Misrepresented Truths

A campaign of attitude and traditional truth was engineered and disbursed by conservatives some forty years ago, propagated by a growing (spearheaded by Reagan trashing the Fairness doctrine and eschewing media regulation) conservative media and has stuck like Velcro to the fabric of mainstream news. Consequently, we are consistently lied to – or at the least, the truth is misrepresented — by even the mainstream media.

Some lies are ongoing. Some are outgrowths of generalizations. Some based on prejudices established with conservative ideals. Some rise from ignorance. But two large issues stand out in contemporary news stories.

Most media sources fail its readers and the country regarding national politics. Perhaps it is easy to do so when most Americans are relatively ignorant about what their representatives actually stand for and what legislation they support or oppose. Why else would voters – even some 30% of them – have given a political party which obstructs all legislative progress, shuts down the government and represents the interests of 1% of the population a majority in both Houses of Congress?

Perhaps major news sources are most to blame, aside from that voter apathy. Even the almighty NY Times gives us a steady stream of personality-based pulp rather than the truth. Do we even remember the march to war in Iraq conducted by the feckless Bush administration and the jingoistic media headlines which intimidated dissenters? Remember the deadly lies passed along by the Bush administration, care of the NY Times’ Judith Miller?

Even now most major news sources posit the Republican Party as functional with competing factions, one “conservative” and the other “moderate” or “centrist.” Republican is not even a separate element in the equation when citing the Congressional approval rating. Less than 8% see members of Congress as good or excellent. Reporting (NY Times, for example) rarely cites Republicans as the cause of dysfunction in Congress, never citing GOP obstruction as a cause for little accomplishment.

Then there is the recent murder of two NY police officers by Ismaaiyl Brinsley, a man with a history of untreated mental disease. The focus for CNN News was not his mental illness but the incendiary comment by former governor, George Pataki. A combination of conservative-led movements helped set the stage for misinformation – an anti-entitlement for average Americans bias, hard-on-crime stances, an expensive drug war, high incarceration rates for mostly the poor, and mental-health treatment changes. This helped to push incarceration over treatment of social ills.

As a result Brinsley’s declaration of “acting on behalf of Michael Brown and Eric Garner” was the perfect bunker-mentality, spectacle-based backdrop for framing the news, especially from Fox News talking heads who amplify right-wing banter. But even the NY Times enjoyed quoting Patrick Lynch, head of the Patrolmen’s Benevolent Association, who announced that Mayor Bill de Basio had “blood on his hands” for sympathizing with protestors against police misconduct (the choking death of Eric Garner, for example).

All media was more than glad to quote former NY governor George Pataki, who called the killings the “predictable outcome of divisive, anti-cop rhetoric” by Attorney General Eric Holder. Reporting, of course, also covered the “I can’t breathe” or “hands-up” demonstrators who were seeking equal treatment under the law. Facts lost in the NYC media coverage spectacle are that 80% of African-American men between 16 and 24 have endured unsolicited stops by the NY Police Department while 10% of whites in the same categories were stopped.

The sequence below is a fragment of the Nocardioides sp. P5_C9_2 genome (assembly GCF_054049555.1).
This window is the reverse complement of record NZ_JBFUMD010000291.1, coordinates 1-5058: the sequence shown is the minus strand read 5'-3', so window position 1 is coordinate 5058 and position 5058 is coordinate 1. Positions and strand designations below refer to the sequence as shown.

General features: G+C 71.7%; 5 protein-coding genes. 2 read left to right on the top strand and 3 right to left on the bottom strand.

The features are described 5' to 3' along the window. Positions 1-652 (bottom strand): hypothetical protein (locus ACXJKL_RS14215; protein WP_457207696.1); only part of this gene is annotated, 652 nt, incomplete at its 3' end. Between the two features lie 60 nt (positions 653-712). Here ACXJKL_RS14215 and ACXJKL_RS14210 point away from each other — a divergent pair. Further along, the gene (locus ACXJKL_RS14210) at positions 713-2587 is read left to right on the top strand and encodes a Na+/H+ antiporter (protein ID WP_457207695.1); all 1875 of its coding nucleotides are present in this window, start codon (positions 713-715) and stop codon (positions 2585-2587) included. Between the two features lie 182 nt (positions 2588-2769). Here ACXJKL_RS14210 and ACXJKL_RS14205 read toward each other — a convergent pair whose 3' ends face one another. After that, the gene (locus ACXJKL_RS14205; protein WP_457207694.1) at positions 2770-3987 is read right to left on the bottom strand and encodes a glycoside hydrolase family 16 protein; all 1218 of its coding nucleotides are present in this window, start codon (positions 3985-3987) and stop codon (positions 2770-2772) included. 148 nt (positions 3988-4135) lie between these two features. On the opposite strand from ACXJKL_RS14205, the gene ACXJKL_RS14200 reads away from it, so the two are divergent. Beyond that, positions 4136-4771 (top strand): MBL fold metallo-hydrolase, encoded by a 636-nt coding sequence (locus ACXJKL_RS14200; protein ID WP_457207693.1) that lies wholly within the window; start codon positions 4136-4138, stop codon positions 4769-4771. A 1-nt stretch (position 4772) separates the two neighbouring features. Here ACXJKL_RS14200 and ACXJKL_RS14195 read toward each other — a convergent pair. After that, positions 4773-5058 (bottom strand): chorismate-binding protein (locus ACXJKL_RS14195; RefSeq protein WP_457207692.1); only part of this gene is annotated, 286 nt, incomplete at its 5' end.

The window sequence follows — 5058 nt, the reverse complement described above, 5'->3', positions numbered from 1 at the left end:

News sources failed to mention this or Brinsley’s long history of untreated mental illness, or the lack of association with any protest movement,  or the fact that he shot his ex-girlfriend (not a social-cause target) in the stomach before taking a bus to New York to kill the 2 policemen.

Reporting on these stories to a public who generally watches or listens to rather than reads unfolding news are categories of choices. There is Fox News and conservative radio pitching hard-right views, including packaged attacks on all Democrats. There is other corporate news selected with a profit bias: CNN, networks, and a progressive island of MSNBC. Newspapers are almost an afterthought these days.

Without media once a cornerstone of investigative truth and gutsy reporting, we have monolithic corporate ownership of profit-based news with audiences drawn to spectacle and celebrity. Endless speculation on plane crashes is delivered by a bevy of coiffed beauties on CNN. Fox has the aging rude, arrogant, and bullying O’Reilly, a Megyn Kelly who shocks when she makes a rare cogent point, Sean Hannity, who cherry-picks false information supporting his dogma — out of the Ferguson grand jury testimony, for example, and a cast of failed right-wing Republican candidates. Mike Huckabee, for one, did the “honorable” thing and chucked a lucrative show to pitch himself for the 2016 run for President.

Is there a prayer that good information will flow each day to Americans, even if there is someone present to watch or listen?

What do you think?

James Hoover is a recently retired systems engineer. He has advanced degrees in Economics and English. Prior to his aerospace career, he taught high school, and he has also taught college courses. He recently published a science fiction novel called Extraordinary Visitors and writes political columns on several websites. Read other articles by James.